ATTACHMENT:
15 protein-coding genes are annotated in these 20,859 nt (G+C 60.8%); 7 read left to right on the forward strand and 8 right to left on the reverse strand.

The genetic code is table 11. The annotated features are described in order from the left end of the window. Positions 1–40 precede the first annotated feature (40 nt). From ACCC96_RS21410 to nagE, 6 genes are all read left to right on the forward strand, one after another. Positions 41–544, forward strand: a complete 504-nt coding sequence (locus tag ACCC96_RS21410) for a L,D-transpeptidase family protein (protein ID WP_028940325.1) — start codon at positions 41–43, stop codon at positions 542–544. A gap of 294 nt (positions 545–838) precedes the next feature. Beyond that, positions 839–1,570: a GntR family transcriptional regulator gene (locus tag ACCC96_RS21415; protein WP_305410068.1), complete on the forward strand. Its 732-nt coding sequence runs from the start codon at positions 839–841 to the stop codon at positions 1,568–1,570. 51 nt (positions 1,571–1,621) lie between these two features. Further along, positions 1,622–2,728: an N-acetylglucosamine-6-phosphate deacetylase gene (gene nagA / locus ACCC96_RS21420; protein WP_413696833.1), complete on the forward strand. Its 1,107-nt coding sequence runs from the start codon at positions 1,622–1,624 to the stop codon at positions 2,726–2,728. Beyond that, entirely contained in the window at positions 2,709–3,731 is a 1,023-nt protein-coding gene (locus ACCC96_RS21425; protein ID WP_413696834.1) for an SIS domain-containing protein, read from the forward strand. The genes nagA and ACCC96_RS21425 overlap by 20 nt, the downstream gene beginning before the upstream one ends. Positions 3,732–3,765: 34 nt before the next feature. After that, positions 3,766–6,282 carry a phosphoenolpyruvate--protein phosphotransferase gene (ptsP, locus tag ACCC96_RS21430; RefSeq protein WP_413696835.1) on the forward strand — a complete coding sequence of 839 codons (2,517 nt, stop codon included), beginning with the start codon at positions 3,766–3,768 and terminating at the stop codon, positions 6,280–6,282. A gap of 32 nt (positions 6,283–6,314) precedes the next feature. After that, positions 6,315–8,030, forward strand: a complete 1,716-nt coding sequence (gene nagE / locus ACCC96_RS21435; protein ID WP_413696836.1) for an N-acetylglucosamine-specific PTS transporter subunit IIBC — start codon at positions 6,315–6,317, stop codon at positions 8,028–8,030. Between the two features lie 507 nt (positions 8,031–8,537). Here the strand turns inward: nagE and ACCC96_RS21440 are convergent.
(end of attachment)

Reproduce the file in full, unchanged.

15 protein-coding genes are annotated in these 20,859 nt (G+C 60.8%); 7 read left to right on the forward strand and 8 right to left on the reverse strand.

The genetic code is table 11. The annotated features are described in order from the left end of the window. Positions 1–40 precede the first annotated feature (40 nt). From ACCC96_RS21410 to nagE, 6 genes are all read left to right on the forward strand, one after another. Positions 41–544, forward strand: a complete 504-nt coding sequence (locus tag ACCC96_RS21410) for a L,D-transpeptidase family protein (protein ID WP_028940325.1) — start codon at positions 41–43, stop codon at positions 542–544. A gap of 294 nt (positions 545–838) precedes the next feature. Beyond that, positions 839–1,570: a GntR family transcriptional regulator gene (locus tag ACCC96_RS21415; protein WP_305410068.1), complete on the forward strand. Its 732-nt coding sequence runs from the start codon at positions 839–841 to the stop codon at positions 1,568–1,570. 51 nt (positions 1,571–1,621) lie between these two features. Further along, positions 1,622–2,728: an N-acetylglucosamine-6-phosphate deacetylase gene (gene nagA / locus ACCC96_RS21420; protein WP_413696833.1), complete on the forward strand. Its 1,107-nt coding sequence runs from the start codon at positions 1,622–1,624 to the stop codon at positions 2,726–2,728. Beyond that, entirely contained in the window at positions 2,709–3,731 is a 1,023-nt protein-coding gene (locus ACCC96_RS21425; protein ID WP_413696834.1) for an SIS domain-containing protein, read from the forward strand. The genes nagA and ACCC96_RS21425 overlap by 20 nt, the downstream gene beginning before the upstream one ends. Positions 3,732–3,765: 34 nt before the next feature. After that, positions 3,766–6,282 carry a phosphoenolpyruvate--protein phosphotransferase gene (ptsP, locus tag ACCC96_RS21430; RefSeq protein WP_413696835.1) on the forward strand — a complete coding sequence of 839 codons (2,517 nt, stop codon included), beginning with the start codon at positions 3,766–3,768 and terminating at the stop codon, positions 6,280–6,282. A gap of 32 nt (positions 6,283–6,314) precedes the next feature. After that, positions 6,315–8,030, forward strand: a complete 1,716-nt coding sequence (gene nagE / locus ACCC96_RS21435; protein ID WP_413696836.1) for an N-acetylglucosamine-specific PTS transporter subunit IIBC — start codon at positions 6,315–6,317, stop codon at positions 8,028–8,030. Between the two features lie 507 nt (positions 8,031–8,537). Here the strand turns inward: nagE and ACCC96_RS21440 are convergent.